The Mysterious Case of the Microbe in the Soil
By Emm Fulk, graduate student, Rice University, Houston, TX, USA
Flagella? Check. Cell wall? Check. Cheesy music? Yes, that's right. What's a microbial detective without a melodramatic theme song?
Studies of soil microbiology have traditionally - and necessarily - been conducted from the outside in. Net fluxes of nutrients and gases from the soil environment can be chemically measured. High-throughput sequencing techniques can give metagenomic data, which provides a snapshot of the general composition of a soil microbiome. This is, essentially, a stakeout - we can get a general sense of a soil community by observing the surrounding environment and may be able to infer some activities by measuring who and what comes in and out. These strategies give us an overall picture of soil communities and their net interactions within the ecosystem but lack the spatial, temporal and chemical sensitivity to fully understand the internal dynamics of soil microbiomes.
We need a microbe on the inside.
The idea of using living microbes as biosensors is not especially new. To survive and adapt to new environmental stresses, such as nutrient or water deprivation, microbes have evolved networks to sense these changes and adapt their metabolism accordingly. Tying these naturally-evolved systems to a measurable reporter (for example, a fluorescent protein) is a logical step for understanding how microbes interact with their environment. Think of a light bulb and a light switch. The light switch senses whether it is on or off. The light bulb reports on the ON/OFF state of the light switch. Even if you can't see the switch, you can infer whether it is on or off by looking at the light bulb. Likewise, we can detect when a particular environmental condition elicits a microbial response by monitoring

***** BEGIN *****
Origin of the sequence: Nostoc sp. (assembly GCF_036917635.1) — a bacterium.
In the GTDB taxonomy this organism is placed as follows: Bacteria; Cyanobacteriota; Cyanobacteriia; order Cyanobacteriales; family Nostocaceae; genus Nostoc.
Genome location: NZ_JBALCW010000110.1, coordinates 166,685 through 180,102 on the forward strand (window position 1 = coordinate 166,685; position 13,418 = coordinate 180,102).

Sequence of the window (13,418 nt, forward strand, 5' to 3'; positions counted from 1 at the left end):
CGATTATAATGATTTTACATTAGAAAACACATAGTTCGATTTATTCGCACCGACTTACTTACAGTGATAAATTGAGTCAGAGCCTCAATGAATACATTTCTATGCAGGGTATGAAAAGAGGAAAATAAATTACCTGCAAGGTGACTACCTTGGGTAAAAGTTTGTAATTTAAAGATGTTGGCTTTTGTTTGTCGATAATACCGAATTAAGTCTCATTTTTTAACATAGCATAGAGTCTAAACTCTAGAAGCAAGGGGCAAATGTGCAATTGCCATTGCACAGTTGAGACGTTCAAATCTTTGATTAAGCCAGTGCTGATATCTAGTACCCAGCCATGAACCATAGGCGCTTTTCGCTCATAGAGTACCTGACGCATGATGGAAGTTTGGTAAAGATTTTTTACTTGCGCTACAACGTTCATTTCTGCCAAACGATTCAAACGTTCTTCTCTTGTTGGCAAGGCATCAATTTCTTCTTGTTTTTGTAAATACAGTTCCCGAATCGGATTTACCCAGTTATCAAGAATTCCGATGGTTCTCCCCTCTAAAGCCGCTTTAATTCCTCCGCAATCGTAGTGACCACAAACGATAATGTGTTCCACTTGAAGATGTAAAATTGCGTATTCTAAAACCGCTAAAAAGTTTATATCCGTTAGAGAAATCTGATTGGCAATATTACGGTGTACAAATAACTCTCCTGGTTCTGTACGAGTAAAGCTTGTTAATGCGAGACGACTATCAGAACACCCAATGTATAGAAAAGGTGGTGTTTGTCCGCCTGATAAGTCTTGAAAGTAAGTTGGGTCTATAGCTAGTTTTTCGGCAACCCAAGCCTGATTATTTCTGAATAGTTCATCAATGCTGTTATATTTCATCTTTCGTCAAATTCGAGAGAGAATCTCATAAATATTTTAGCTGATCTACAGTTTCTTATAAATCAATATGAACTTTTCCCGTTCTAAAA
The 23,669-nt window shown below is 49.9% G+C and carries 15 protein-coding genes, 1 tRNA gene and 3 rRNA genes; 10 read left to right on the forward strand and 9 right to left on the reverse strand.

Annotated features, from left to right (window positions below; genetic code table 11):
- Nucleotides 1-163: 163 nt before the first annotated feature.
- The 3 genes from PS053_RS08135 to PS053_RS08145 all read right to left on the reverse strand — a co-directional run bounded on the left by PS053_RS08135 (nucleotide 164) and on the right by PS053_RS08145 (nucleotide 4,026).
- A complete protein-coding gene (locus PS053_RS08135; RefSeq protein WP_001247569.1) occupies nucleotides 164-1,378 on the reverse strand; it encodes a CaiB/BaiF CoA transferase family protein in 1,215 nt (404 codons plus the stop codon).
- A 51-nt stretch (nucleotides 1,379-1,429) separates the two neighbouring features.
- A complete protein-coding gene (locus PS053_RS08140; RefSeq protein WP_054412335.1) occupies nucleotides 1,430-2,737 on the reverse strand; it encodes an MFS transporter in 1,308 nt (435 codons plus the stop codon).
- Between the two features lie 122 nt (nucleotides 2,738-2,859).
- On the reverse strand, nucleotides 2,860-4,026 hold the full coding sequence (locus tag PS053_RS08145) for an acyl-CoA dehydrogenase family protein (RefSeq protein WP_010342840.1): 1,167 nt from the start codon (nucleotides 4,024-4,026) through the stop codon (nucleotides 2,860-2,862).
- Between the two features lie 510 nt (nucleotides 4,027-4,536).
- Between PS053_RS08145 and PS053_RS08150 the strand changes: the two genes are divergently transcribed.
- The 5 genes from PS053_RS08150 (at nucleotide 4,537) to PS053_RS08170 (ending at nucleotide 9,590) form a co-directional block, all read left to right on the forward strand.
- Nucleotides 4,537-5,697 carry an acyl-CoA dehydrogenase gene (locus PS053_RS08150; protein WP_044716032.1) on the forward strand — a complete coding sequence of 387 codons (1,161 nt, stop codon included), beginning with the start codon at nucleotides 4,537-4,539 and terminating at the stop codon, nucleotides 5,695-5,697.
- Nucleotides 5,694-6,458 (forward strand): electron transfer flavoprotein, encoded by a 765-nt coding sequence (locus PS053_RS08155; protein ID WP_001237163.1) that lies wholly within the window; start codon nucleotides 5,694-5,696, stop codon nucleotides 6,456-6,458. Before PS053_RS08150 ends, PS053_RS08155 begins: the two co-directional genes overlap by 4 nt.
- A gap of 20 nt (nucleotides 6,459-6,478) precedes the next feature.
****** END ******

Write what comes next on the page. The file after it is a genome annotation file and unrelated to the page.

the production of the reporter.
I know just the microbe for the job… he's sensitive, discreet and reports only to me.
For microbial biosensors to be useful in soil, their sensors and reporters must both be suitable for monitoring interesting
environmental conditions - for example, drought conditions, concentrations of nitrogen or carbon species, or cell-cell
communication signals. Sensors for -osmotic stress, nitrate, quorum sensing molecules and various heavy metals have been or are being
developed. These systems must also be sensitive to an environmentally relevant level of the signal. If too sensitive or not sensitive
enough, reporter production is not triggered at the right times to give useful information. Ideally, reporters need to be measurable in
situ. Traditional fluorescent or pigmented reports can't be used because, well, you can't see them in soil. Expanding our toolbox of
reporters would allow us to monitor cell growth as well as environmental response and to measure multiple signals.
The name's coli. Escherichia coli.
Even after engineering a useful biosensor, it remains to find suitable host microbe. Most synthetic biology is initially done in E. coli, because it is relatively well understood and easy to engineer. E. coli can also a good first organism to test biosensor function. Expanding our ability to engineer other microorganisms is a key challenge both for biosensors in soil ecology and for synthetic biology as a whole. Numerous other organisms - for example, several soil-dwelling Pseudomonas species - have successfully been engineered as biosensors. However expanding our repertoire of bacterial hosts will enable biosensors to be used in more microbial communities.
Where were the suspects on the night of the…high nitrate concentration?
Recent developments in synthetic biology have greatly expanded our ability to manipulate microbes and perform increasingly difficult computations. For example, microbes can now be programmed to produce a reporter only if both signal 1 AND signal 2 are present. Other logic functions (1 OR 2, 1 AND NOT 2, etc.) could allow for studying specific combinations of environmental conditions, such as in hot spots or during hot moments.